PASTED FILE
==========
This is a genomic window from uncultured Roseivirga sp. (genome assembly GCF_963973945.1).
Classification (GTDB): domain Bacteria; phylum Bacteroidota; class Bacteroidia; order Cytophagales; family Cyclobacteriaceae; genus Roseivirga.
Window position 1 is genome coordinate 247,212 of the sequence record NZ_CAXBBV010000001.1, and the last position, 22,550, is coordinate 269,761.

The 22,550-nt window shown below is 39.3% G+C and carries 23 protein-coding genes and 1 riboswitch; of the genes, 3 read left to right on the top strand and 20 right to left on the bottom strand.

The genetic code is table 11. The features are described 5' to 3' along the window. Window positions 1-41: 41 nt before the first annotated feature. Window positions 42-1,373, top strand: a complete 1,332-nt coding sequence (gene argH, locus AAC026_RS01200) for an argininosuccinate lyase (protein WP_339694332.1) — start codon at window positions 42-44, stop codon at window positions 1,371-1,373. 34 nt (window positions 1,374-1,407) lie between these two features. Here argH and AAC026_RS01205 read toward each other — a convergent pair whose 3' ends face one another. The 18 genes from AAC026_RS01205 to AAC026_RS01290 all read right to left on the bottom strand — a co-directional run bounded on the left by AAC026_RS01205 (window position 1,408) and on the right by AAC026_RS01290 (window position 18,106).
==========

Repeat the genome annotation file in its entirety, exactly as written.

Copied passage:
This is a genomic window from uncultured Roseivirga sp. (genome assembly GCF_963973945.1).
Classification (GTDB): domain Bacteria; phylum Bacteroidota; class Bacteroidia; order Cytophagales; family Cyclobacteriaceae; genus Roseivirga.
Window position 1 is genome coordinate 247,212 of the sequence record NZ_CAXBBV010000001.1, and the last position, 22,550, is coordinate 269,761.

The 22,550-nt window shown below is 39.3% G+C and carries 23 protein-coding genes and 1 riboswitch; of the genes, 3 read left to right on the top strand and 20 right to left on the bottom strand.

The genetic code is table 11. The features are described 5' to 3' along the window. Window positions 1-41: 41 nt before the first annotated feature. Window positions 42-1,373, top strand: a complete 1,332-nt coding sequence (gene argH, locus AAC026_RS01200) for an argininosuccinate lyase (protein WP_339694332.1) — start codon at window positions 42-44, stop codon at window positions 1,371-1,373. 34 nt (window positions 1,374-1,407) lie between these two features. Here argH and AAC026_RS01205 read toward each other — a convergent pair whose 3' ends face one another. The 18 genes from AAC026_RS01205 to AAC026_RS01290 all read right to left on the bottom strand — a co-directional run bounded on the left by AAC026_RS01205 (window position 1,408) and on the right by AAC026_RS01290 (window position 18,106).